Pro Tip: Search Google for “Best hotel in [add your location],” which will crawl all the hotel booking websites and then will up bring up a map of all the hotels in the area along with their price tags. You don’t have to Google each hotel booking website individually but be sure to scroll down below the AD section to ensure you are getting the cheapest rate available.
Final tip when it comes to scoring the best hotel rates, check out Hotel Tonight a last minute site to use when you don’t have time to pre-plan your travel. As the name suggests, this site is for last minute bookings but I’ve seen deep discounts up to 50% so it’s worth a look.
7. Get out and Talk to People – like seriously!
This is my personal favourite tip for those who want to travel on a budget. Maybe it’s because I was born and raised in a small town in southern Ontario. I will never understand why people are so afraid to talk to others. Everybody you meet is somebody’s bestie or daughter or granny. Get out and talk to people.
Grab a coffee at a nearby cafe. Find someone who doesn’t have a nervous tic and looks suspiciously like they might keep a freezer full of backpackers’ organs. Stay away from that red flag but to the rest of the world…walk up, introduce yourself and get to know the city from a resident denizen.
The locals always know the best places to dine and who has the best Taco Tuesday in town.
8. Save money on food and drink in order to travel on a budget
Have your heard? Intermittent fasting is all the rage these days. If you haven’t tried it, now’s the time.
When I travel, my daily diet consists of having a big buffet breakfast that’s covered under the room cost. Then, if I’m feeling peckish during the day, I’ll stop by a local supermarket and wander the aisles looking for new snacks to try. And/or I’ll grab a bite at a street vendor to take the edge off.
This strategy holds me over nicely until dinner, where I’ll focus on finding a highly recommended (see tip 7) restaurant where I’ll reflect on the day’s activities.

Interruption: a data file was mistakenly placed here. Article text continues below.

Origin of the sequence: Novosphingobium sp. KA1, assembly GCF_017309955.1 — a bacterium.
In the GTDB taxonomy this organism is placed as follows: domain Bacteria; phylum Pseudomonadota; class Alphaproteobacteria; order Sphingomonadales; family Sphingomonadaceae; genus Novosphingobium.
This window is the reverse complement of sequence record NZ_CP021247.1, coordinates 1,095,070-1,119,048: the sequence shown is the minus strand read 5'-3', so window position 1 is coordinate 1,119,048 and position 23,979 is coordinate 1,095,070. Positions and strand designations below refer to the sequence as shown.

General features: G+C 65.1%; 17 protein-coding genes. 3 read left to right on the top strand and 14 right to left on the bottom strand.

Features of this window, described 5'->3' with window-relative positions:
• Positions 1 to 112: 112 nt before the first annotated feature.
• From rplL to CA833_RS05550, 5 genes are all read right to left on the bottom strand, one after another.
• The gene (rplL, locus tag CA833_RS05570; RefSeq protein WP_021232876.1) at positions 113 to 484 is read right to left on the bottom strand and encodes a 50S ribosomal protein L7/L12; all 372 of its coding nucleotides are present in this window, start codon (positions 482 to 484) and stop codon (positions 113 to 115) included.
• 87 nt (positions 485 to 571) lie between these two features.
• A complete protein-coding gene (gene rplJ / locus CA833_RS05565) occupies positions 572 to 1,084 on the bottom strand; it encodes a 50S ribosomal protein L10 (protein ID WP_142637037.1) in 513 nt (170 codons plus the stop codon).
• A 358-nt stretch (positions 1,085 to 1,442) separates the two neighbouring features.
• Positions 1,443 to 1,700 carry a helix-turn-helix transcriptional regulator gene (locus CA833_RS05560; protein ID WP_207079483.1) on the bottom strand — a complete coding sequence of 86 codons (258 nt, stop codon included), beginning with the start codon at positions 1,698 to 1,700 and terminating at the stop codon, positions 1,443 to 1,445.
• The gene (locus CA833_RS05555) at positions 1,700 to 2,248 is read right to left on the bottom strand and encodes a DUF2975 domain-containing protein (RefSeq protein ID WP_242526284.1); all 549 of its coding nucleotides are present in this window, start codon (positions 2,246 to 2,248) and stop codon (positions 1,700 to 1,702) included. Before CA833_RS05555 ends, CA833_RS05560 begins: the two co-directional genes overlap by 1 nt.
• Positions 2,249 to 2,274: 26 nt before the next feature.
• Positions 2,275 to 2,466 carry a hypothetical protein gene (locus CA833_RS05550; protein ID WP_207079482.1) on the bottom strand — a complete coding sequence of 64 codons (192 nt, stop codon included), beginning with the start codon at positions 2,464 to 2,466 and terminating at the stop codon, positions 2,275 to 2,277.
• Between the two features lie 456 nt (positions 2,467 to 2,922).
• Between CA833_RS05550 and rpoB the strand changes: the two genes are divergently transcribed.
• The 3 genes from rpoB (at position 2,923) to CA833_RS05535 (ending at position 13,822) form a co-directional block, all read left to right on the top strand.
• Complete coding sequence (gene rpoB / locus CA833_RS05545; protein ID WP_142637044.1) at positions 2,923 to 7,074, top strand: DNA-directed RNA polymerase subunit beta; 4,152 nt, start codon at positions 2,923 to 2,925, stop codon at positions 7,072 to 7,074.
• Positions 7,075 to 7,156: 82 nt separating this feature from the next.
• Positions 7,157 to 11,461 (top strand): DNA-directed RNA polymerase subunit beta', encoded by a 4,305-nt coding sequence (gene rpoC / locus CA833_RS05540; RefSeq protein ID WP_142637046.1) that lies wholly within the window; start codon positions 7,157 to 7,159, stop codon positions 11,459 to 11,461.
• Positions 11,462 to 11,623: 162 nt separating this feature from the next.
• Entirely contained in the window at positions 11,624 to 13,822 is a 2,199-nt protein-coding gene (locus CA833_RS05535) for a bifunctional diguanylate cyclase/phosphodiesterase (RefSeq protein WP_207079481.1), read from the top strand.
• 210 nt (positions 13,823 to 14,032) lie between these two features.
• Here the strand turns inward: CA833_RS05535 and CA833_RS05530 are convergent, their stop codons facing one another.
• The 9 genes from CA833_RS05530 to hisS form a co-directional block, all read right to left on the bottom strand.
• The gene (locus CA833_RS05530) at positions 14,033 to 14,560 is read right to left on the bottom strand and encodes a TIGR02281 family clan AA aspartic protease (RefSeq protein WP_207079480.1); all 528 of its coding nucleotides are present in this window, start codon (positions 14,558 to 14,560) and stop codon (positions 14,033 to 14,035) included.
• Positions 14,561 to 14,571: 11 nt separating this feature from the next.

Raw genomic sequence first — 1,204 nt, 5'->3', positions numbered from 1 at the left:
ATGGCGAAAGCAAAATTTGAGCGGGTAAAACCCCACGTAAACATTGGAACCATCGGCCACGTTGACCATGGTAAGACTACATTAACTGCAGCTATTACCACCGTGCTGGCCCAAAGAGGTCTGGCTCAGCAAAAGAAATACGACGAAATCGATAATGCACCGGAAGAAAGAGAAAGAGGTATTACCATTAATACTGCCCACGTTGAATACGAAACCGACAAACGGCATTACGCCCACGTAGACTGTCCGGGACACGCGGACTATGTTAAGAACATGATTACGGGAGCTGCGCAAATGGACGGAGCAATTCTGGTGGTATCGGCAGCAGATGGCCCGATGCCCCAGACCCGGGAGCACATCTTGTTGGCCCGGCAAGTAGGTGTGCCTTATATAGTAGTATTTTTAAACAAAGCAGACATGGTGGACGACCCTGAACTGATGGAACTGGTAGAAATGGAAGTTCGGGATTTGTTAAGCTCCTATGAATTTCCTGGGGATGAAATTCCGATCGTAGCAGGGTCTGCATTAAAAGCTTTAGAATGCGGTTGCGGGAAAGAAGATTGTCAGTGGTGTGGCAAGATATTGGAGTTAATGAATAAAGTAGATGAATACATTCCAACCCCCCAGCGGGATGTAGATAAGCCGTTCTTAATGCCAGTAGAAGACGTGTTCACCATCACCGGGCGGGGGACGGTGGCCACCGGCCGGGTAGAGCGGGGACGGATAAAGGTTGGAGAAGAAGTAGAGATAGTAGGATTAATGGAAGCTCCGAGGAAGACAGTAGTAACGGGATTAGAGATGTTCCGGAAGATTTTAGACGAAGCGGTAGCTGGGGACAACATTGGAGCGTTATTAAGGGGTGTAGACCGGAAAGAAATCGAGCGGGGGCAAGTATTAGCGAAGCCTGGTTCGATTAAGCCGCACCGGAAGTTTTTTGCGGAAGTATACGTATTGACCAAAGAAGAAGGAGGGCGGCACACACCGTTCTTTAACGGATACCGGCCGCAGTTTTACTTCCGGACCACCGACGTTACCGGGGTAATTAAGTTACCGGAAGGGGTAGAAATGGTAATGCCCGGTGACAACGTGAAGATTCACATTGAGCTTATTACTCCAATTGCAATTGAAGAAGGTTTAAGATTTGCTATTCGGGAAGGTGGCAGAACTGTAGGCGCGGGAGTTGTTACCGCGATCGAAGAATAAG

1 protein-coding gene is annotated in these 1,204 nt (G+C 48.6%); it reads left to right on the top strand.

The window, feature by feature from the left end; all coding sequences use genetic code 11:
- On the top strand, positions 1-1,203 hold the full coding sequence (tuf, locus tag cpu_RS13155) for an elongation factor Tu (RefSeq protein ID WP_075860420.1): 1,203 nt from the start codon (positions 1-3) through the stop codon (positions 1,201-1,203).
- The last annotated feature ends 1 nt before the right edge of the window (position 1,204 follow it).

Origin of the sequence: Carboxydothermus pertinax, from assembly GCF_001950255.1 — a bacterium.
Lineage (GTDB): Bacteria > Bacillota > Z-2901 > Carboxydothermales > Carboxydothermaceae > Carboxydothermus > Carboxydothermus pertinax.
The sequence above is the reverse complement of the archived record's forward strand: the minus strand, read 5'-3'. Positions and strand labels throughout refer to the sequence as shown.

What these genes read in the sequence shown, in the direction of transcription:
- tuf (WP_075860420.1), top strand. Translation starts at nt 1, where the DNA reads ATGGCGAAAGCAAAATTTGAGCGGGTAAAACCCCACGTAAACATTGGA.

Pro tip: I also carry one of those 12-hour thermos containers wherever I go. I’ll fill it up with cold water from the morning buffet, and it lasts the day. Also, if your hotel includes a gym, they often offer up free water bottles for gym visitors to take too.
I break out in hives at the thought of buying plastic bottled water.
9. Travel light
It’s time to Maria Kondo your luggage. A big advantage of being a nomad is you rarely see the same people from day to day. Who cares if you wear the same Blue Jays T-shirt? NO ONE CARES, so don’t waste valuable backpack space trying to impress nobody.
Bring some laundry detergent in a storable container and wash as you go.
The benefit of travelling light is two-fold. You can take advantage of some super affordable domestic flights if you don’t have to check baggage …AND, if you ever have to run to catch a train – lugging less weight keeps you nimble and increases your odds of making the connection.
Let’s not forget…if you only travel with a small backpack of essentials, you are less likely to be lured into buying those senseless tchotchkes that almost every traveller deeply regrets once they return State-side.
10. Rules are meant to be broken
I’ve kept my best piece of advice ‘til the last. We get one shot at this life, as far as I know.
Never get so wrapped up trying to keep within a budget that you allow life’s juicy opportunities to pass you by. It’s good to have financial plans, but like rules, budgets are meant to be broken — for the right occasion and the right reason.
Live abundantly. You’ll never get back a lost moment in time, but money can always be found in the future.
If you want to learn how to turn your passion for travel into a lucrative career, be sure to follow me. Join the Tribe below for tips on how to grow a wildly profitable travel business doing what you love.
Or…if you want to learn what your travel style says about your, take the quiz..
What a helpful post! Sometimes it’s good to remind yourself that it never hurts to ask, you may hear a yes! Thanks for sharing 🙂
It’s funny how so many of us are so afraid of hearing ‘no’ that we get in our own way of hearing yesses. Thanks for taking the time to read my post, Jill.
This article on travel on a budget is a valuable resource for anyone looking to explore new places without breaking the bank
Thank my work here is done. Thank you, Tanya. I really appreciate you taking the time to comment.
We are not budget travellers. But we do know how to be “thrifty” on may things so we can spend money on things we want to splurge on. I also carry US dollars and can go to a local exchange to convert money. And locals really do have the best advice for local things like restaurants that are both much better and far cheaper. I had to skip the section on “pack light” – still fail that lesson every time!
Thanks for taking the time to stop and have a read, Linda. I think there are varying degrees of budget travel and it’s all good.
Excellent advice on travelling light and getting a local SIM card. I learned a while ago to ask if “is that the best you can do?” Many times, you will instantly get a small discount.
Thanks, Rhonda. I really do think this world if full of people who want to help each other out.
Great tips! It’s amazing how many people skip out on investing in a local SIM card!
Agreed…So many people are just content to add international roaming to their bill.